One thing to think about is how our life style and culture impacts our responses. And I would share something we heard at our meeting here on Tuesday night – one speaker shared a story of an experiment carried out at a university – where a group of theology students were divided into two groups and sent to one of the two lecture theatres that were on either side of the campus. Here they both received a lecture on the Good Samaritan before being told that they then needed to get across to the other lecture room for their next lecture – the difference being that one group was told they would have a good half hour before the next one started and the other that they were late already and would have to move it. Both groups came upon a person lying on the ground, obviously needing help. The group with time to stop almost all stopped to help. Of the group that were running late – no one stopped. The cultural imperative to be timely can make us blind to times when our compassion needs to rule.
Another barrier to compassion and care would be jumping to conclusions about what has happened – with a healthy dollop of judgement in there to justify our non-action. And a lack of courage to enter the unknown. Yet Jesus consistently and in so many ways speaks to us of how, through compassion and mercy, the love of God is made known in the most unexpected ways and through the most unlikely people. Yet we are loathe, as David Grant suggested, to enter the messiness of the world, and we fail in courage when you ask us to move towards conversation with the fringe folk, those we prefer to avoid.
He uses words like embarrassment, nerve, courage, shaky – but he also follows the psalmist in reminding us that we are frail, of shaky resolve, and fearful duplicity – we are learners, faith-bearers learning faithfulness, flawed human being learning to stand alongside you – and asks God to take us as far as we can go in obedience, without guilt paralysing us and with the courage that we do have.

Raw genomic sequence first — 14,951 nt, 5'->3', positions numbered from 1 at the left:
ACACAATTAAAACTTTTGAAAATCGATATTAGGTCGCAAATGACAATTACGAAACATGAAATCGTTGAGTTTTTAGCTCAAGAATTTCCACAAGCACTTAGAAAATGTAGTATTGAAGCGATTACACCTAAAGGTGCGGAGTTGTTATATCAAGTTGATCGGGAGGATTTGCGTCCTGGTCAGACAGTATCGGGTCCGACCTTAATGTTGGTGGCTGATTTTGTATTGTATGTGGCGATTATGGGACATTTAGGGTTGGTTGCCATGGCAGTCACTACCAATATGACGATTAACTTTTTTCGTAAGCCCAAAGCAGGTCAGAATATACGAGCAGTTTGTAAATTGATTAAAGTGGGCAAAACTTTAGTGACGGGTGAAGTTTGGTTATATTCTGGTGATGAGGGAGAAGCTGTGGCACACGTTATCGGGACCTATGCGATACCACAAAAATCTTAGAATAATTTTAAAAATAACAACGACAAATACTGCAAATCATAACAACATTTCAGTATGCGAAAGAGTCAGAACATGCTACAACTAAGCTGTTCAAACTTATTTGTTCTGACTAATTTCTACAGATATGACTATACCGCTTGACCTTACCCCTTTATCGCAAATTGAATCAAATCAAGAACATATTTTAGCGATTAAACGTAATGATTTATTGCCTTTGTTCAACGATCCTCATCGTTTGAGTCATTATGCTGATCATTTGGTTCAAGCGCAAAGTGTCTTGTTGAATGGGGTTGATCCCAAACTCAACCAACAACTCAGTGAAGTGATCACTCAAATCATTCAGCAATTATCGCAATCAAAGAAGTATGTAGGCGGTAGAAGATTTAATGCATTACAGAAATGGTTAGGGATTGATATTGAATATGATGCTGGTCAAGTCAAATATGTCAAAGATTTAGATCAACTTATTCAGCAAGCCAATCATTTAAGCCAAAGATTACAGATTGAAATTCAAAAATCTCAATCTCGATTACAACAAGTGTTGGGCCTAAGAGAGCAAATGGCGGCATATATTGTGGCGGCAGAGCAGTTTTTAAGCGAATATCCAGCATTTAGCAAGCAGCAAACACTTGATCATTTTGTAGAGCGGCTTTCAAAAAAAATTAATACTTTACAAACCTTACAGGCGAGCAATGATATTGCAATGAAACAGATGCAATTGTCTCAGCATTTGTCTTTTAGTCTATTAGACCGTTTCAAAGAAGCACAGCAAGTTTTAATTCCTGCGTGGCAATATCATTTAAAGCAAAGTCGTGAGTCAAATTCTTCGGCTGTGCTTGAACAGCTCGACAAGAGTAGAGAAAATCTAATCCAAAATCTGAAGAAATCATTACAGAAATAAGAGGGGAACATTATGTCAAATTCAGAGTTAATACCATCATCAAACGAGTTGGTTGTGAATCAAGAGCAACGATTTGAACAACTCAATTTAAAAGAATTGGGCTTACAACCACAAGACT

In reflecting on how to be a person who knows what it means to love your neighbour, to be a giver as well as a receiver of mercy and grace, it seems to me that we should also be kind and merciful to ourselves – as we do our best to follow in Jesus path of being obedient and courageous in loving our neighbour. Because it is not always going work out.
The important thing is that we turn our faces away from justifying prejudice and apathy and exclusivism as the proud foundations of our Christian living and instead look towards the ways we can be more like Jesus – where we can offer a helping hand, be slow to judgement, be willing to share our time, our ear, our hand to those who have need of someone to come kneel beside them and love them. For in doing so, even when it is a little thing we do, we are bringing our neighbours, whoever they are, into the care and mercy of Jesus.
Perhaps there is one more person in this story that we need to acknowledge – and that is the innkeeper, the one to whom the Samaritan took the broken and wounded man for healing. Are we innkeepers do you think?
Hear these words as we finish from the pen of Elaine Gisbourne – titled ‘Called on to be an innkeeper.’
I bring you my wounded ones;
the beaten, broken and messy,
the weary, the traumatised,
precious, wounded ones.
I bring you the ones from whom
others turn their gaze,
out of fear, disgust, shame;
rejected when most vulnerable,
I bring them to you.
I bring them to you because I trust you.
To see beyond the blood and dirt,
to look deeper than the bruises and scars,
and hold them,
stay with them,
attend to them and care for them.
I know this work will cost you,
cost you more than you think you can give,
but I know you:
you will give to them from the depths of your own generosity,
and you will continue to hold them
until I return and set them on their way.
I trust you because I know you,
that my promise is enough for you,
and that you know that it is our love that heals.
In our acts of mercy and love for neighbour lie the seedlings for transforming this world, so, as Jesus says, let us go and do likewise. Amen